Feb 272014
 

weeds with alianthus seedlingLook at this great tree seedling, all 1 year’s growth of it.  No, I didn’t fertilize it, nor is it a GMO.

This tall, very green tree actually brings up feelings and thoughts I would never think of having towards other trees.  What kind of feelings and thoughts?  Things like:

  • if I pour antifreeze over the roots how long would it take to die?
  • antifreeze would really harm the ground water … what about highly concentrated salt water?
  • am I allowed to “open burn” in town if it is to burn out a stump?

As someone who loves trees, loves being in the woods, even went to school to study more about our forests and natural resources, getting jobs after graduation working with them, it takes a lot for me to have these feelings about a tree.  This tree, however, is not your average tree.  Just look at the pictures above, of the 1 year old sapling.  Was that enough emphasis on the fact that it is only 1 year old?!

Alianthus altissima or Tree of Heaven, is a non-native, invasive plant. And it definitely is not from Heaven.  Quite the opposite. To say that it is hard to get rid of is an understatement.  This tree spreads through prolific root sprouts, showing up hundreds of feet away from the main tree.  This particular seedling is about 100 feet away from the mature Alianthus tree in our yard.

one year old alianthus seedlings

Tree of Heaven one year old seedling

If you think cutting down a mature tree is the best way to get rid of this problem, then you may have think again.  As much as it like to spread by root sprouts is also produces lots of stump sprouts.  You also can’t use the wood chips on your landscaping, unless you want more trees there also.  Yup, they weren’t kidding when they said “invasive” with this tree.

I’ve worked in areas where these trees are pretty common.  They take over and shade out the native trees.  Not only is this bad for the local flora (plants) but also the animals that depend upon those trees.  The plan of attack there was more of trying to keep the trees from spreading more than they already had.  To try and remove these on a large scale would get expensive quickly.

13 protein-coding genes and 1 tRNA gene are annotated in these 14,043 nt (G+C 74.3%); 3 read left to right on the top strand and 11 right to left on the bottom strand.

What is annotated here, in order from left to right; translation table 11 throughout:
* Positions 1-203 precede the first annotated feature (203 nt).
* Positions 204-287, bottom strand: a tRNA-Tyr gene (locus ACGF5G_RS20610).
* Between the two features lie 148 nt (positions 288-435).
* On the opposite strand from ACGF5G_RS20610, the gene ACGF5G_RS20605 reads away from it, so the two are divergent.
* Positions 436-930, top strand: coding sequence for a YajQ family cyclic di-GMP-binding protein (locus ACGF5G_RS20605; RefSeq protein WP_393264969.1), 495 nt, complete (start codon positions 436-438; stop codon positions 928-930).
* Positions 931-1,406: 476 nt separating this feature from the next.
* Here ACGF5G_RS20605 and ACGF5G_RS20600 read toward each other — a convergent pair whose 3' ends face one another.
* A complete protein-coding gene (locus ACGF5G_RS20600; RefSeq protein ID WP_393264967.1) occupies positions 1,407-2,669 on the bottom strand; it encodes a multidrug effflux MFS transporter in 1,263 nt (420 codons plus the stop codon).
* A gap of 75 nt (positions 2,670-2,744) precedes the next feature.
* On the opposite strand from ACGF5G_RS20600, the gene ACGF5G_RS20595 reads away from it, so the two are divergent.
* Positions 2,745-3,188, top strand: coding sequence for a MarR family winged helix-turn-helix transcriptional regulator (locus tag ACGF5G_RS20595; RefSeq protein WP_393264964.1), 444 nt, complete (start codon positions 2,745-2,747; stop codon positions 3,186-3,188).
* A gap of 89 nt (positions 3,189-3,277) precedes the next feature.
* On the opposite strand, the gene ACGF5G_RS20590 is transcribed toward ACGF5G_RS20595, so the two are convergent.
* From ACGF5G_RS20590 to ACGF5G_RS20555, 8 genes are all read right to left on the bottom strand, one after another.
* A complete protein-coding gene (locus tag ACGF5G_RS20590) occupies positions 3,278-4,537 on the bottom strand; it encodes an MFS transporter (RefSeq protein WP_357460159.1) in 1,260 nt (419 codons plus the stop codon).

A few years later I found myself working in a different part of the country, in a different climate.  When a tree plan came listing Alianthus as a possible tree on a site set for development I was surprised.  Surely the tree hadn’t made it this far West.  Thankfully the person was wrong.  The tree was a Mulberry tree.

A few years after that we moved to yet a different state, this time further north.  Where it is cold.  The house we bought has a lot of trees.  A few were in poor condition so we called out a tree company to take care of them.  It was in the process of them walking around the yard that one of the Arborists identified this tree.  I had been wondering what this one was, stumped that I couldn’t identify it.  It didn’t help that it has been given a “high and tight” haircut that would have made any army sergeant proud.  All the limbs had been trimmed up above 40 feet.  So I’m giving myself a bit of grace here, it isn’t exactly like I could look at one of the buds.  Well, at least that was the case until the first root sprout appeared.

One of the best identifying characteristics of this tree is the smell.  Peanut butter to be exact.  There are a lot of trees with compound leaves, but the smell is not common.  Virginia Tech has a great publication out showing in more detail some of other identifying traits.  (I’m working on improving my photography skills when it comes to capturing leaf scars and buds.  They have some great pictures at the link above.)  They also list appropriate chemicals to be used in control of this plant – things more appropriate than antifreeze (which really wouldn’t work on this tree anyway, so please don’t try that method).

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